Between Marginality and Multiplicity: Mapping Jewish Public Home-Making in Modern Stockholm
The doctoral project explores the construction, contestation and maintenance of the multiplicity of sacred spaces among Stockholm's Jewry, as well as the performance of diverse bodily movements in between Jewish urban sites. It evaluates communal and individual strategies for making Stockholm a Jewish home between the emancipation in 1870 and the Second World War. The Jewish community in the Swedish capital had a keen interest in the existence and shape of religious institutions and traditions, such as synagogues, mikvot (ritual baths), the keeping of kashrut, and religious schools. By investigating the Jewish/non-Jewish relations, inner-communal hierarchies, and the urban topography impacting the construction, shape and use of sacred places, I explore the dialectic between the public performances of Jewishness and the Swedish national identity. The project is theoretically and methodologically interdisciplinary: it is based on spatial and performative theories, and uses gendered, ethnomusicological, architectural, geographical, digital, sociological, and oral historical methods. With such an eclectic study, I show that the Swedish-Jewish community collectively needed and promoted the continuation of Jewish spatial traditions and rituals to uphold their social cohesion in a Nordic capital that geographically fragmented and individualized their residences and practices.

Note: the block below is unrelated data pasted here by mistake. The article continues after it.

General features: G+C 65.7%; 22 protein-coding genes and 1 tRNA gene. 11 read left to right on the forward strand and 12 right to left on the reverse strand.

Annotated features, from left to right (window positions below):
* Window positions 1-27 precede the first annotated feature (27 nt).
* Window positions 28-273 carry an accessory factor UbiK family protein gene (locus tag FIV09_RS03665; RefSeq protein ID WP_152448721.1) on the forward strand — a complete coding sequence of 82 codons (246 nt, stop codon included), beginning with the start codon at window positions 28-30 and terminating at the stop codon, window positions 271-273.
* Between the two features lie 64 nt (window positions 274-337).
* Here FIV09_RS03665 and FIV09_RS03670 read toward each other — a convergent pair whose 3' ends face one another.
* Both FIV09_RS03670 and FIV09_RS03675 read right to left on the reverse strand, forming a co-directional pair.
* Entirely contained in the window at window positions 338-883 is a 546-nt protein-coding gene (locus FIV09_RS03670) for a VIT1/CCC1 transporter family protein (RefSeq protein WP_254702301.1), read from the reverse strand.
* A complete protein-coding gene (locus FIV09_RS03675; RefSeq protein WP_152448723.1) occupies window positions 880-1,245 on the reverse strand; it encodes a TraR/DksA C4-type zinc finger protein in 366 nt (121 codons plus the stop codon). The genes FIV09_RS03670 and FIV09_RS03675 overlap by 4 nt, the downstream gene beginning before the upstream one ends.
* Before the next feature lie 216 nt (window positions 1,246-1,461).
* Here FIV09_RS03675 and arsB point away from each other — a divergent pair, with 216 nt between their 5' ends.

The project lasted between 2013 and 2019, and was associated with my doctoral position at the Department of History and the Parkes Institute for the Study of Jewish/non-Jewish Relations at University of Southampton in the U.K. The PhD-thesis was finished during my doctoral fellowship at Leibniz-Institute of European History in Mainz, Germany in 2019. The project attracted close to 500,000 SEK (€60,000/£55,000) of international funding. It was funded by The Vice Chancellors' Award in History and the Brumfit-Mitchell Post-Graduate Award at University of Southampton, the Memorial Foundation for Jewish Culture, Helge Ax:son Johnsons stiftelse and Gertrude och Ivar Philipsons stiftelse, as well as numerous international research grants, conference grants, and travel bursaries from, for example, the Urban History Group, Karl-Franzens-Universität in Graz, the British Association for Jewish Studies, the Humanities Post-Graduate Student Research Fund at University of Southampton, the Helen Reinfrank Fond, University of Sussex, and the Hebrew University of Jerusalem.
The results of the project have so far been published as academic articles, source descriptions, and chapters in popular books, and parts of the project have been converted into public city tours.